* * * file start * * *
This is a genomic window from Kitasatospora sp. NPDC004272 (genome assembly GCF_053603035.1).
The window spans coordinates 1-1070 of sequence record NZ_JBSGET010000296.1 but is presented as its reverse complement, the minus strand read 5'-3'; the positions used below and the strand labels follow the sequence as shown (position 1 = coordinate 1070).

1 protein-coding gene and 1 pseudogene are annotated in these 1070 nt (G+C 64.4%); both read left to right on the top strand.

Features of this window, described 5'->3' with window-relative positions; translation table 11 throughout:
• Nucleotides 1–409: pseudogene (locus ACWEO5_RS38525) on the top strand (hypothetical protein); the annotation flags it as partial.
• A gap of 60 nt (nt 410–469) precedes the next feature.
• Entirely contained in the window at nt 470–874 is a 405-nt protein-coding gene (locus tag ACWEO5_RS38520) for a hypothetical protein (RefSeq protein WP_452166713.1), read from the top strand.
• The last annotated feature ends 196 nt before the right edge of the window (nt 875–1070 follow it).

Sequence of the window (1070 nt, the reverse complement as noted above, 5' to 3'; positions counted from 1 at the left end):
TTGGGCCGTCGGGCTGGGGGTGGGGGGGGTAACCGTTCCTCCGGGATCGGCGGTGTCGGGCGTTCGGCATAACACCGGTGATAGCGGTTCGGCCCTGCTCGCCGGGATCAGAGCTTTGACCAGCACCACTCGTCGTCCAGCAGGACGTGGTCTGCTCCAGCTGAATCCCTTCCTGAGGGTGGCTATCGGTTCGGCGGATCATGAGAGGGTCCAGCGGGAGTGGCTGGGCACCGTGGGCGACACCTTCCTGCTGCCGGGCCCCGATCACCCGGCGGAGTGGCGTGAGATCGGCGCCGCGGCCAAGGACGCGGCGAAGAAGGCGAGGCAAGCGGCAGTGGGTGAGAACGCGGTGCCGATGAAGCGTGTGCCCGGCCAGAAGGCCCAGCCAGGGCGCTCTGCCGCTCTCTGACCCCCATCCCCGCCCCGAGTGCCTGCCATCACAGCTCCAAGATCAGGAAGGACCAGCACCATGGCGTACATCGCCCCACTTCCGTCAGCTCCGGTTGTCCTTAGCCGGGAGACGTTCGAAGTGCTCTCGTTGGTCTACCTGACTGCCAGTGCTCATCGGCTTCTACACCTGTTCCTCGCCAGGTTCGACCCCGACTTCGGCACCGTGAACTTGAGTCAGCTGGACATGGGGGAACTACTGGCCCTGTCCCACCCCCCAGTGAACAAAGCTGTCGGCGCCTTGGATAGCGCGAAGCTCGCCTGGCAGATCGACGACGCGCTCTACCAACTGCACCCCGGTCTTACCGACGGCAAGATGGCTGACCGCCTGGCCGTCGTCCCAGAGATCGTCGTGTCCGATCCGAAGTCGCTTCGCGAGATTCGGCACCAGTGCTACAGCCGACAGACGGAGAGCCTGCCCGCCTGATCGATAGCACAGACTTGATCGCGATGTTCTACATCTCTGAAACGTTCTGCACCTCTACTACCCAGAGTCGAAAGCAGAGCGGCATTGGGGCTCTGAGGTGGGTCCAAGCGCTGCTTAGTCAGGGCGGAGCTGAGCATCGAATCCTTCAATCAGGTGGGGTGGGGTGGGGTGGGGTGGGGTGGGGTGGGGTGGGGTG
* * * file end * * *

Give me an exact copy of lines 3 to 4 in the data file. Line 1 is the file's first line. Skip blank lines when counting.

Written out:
1 protein-coding gene and 1 pseudogene are annotated in these 1070 nt (G+C 64.4%); both read left to right on the top strand.

Features of this window, described 5'->3' with window-relative positions; translation table 11 throughout: